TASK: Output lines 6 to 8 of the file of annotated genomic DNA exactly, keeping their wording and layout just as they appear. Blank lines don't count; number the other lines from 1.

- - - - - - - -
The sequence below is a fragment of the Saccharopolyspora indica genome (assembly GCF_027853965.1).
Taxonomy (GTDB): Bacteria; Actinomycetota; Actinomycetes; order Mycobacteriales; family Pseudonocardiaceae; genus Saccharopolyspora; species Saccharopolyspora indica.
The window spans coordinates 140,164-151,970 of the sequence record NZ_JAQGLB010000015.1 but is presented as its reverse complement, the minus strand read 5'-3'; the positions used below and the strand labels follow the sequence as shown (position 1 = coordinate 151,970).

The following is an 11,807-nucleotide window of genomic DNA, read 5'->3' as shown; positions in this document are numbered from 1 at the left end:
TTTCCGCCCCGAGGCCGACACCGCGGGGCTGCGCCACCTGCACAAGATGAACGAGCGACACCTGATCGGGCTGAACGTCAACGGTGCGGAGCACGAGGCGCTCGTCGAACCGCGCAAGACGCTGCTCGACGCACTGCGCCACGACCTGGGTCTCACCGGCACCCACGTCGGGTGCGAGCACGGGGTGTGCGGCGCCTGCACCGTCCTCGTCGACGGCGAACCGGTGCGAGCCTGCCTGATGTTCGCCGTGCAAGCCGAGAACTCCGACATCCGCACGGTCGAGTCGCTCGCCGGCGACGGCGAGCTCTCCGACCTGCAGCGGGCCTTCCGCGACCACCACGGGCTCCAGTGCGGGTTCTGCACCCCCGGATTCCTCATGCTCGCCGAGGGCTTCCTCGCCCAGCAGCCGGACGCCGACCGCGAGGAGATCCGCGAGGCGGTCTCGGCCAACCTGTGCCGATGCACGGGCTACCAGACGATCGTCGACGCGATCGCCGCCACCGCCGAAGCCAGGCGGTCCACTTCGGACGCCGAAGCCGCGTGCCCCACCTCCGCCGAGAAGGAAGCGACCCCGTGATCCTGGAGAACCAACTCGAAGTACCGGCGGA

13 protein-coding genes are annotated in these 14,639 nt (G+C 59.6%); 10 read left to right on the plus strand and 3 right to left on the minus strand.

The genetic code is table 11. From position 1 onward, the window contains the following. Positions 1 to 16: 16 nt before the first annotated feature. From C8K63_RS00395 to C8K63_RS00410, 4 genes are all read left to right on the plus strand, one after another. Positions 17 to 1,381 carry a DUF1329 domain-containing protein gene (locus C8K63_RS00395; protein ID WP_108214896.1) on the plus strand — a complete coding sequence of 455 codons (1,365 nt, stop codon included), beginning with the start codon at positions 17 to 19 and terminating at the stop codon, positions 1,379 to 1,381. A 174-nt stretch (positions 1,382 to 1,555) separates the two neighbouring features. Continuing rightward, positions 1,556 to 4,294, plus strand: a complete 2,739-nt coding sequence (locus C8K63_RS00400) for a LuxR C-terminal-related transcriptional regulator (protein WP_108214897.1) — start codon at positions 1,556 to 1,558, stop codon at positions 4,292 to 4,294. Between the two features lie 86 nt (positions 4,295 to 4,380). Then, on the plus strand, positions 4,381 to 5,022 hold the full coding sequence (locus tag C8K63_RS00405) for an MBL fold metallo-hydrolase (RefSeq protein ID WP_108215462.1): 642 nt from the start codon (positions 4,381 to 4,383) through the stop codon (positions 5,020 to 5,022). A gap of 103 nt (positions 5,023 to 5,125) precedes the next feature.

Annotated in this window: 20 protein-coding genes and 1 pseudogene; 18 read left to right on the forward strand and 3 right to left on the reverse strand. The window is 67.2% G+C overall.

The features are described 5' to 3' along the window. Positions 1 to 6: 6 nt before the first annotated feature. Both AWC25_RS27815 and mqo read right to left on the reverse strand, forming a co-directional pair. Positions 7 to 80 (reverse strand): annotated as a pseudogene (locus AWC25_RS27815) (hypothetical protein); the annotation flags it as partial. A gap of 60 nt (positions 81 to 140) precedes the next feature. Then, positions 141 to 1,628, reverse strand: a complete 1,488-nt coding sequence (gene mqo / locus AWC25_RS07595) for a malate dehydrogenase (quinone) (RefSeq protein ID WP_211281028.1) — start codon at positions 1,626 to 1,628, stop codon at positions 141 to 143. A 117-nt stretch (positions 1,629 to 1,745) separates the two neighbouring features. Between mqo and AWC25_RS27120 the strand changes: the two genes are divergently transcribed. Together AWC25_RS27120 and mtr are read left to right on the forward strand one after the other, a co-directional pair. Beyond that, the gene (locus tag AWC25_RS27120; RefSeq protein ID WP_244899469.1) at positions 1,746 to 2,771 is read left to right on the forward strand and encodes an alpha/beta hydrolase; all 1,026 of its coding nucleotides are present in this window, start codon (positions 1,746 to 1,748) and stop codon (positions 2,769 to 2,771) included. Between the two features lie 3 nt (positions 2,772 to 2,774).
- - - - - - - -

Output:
13 protein-coding genes are annotated in these 14,639 nt (G+C 59.6%); 10 read left to right on the plus strand and 3 right to left on the minus strand.

The genetic code is table 11. From position 1 onward, the window contains the following. Positions 1 to 16: 16 nt before the first annotated feature. From C8K63_RS00395 to C8K63_RS00410, 4 genes are all read left to right on the plus strand, one after another. Positions 17 to 1,381 carry a DUF1329 domain-containing protein gene (locus C8K63_RS00395; protein ID WP_108214896.1) on the plus strand — a complete coding sequence of 455 codons (1,365 nt, stop codon included), beginning with the start codon at positions 17 to 19 and terminating at the stop codon, positions 1,379 to 1,381. A 174-nt stretch (positions 1,382 to 1,555) separates the two neighbouring features. Continuing rightward, positions 1,556 to 4,294, plus strand: a complete 2,739-nt coding sequence (locus C8K63_RS00400) for a LuxR C-terminal-related transcriptional regulator (protein WP_108214897.1) — start codon at positions 1,556 to 1,558, stop codon at positions 4,292 to 4,294. Between the two features lie 86 nt (positions 4,295 to 4,380). Then, on the plus strand, positions 4,381 to 5,022 hold the full coding sequence (locus tag C8K63_RS00405) for an MBL fold metallo-hydrolase (RefSeq protein ID WP_108215462.1): 642 nt from the start codon (positions 4,381 to 4,383) through the stop codon (positions 5,020 to 5,022). A gap of 103 nt (positions 5,023 to 5,125) precedes the next feature.

Annotated in this window: 20 protein-coding genes and 1 pseudogene; 18 read left to right on the forward strand and 3 right to left on the reverse strand. The window is 67.2% G+C overall.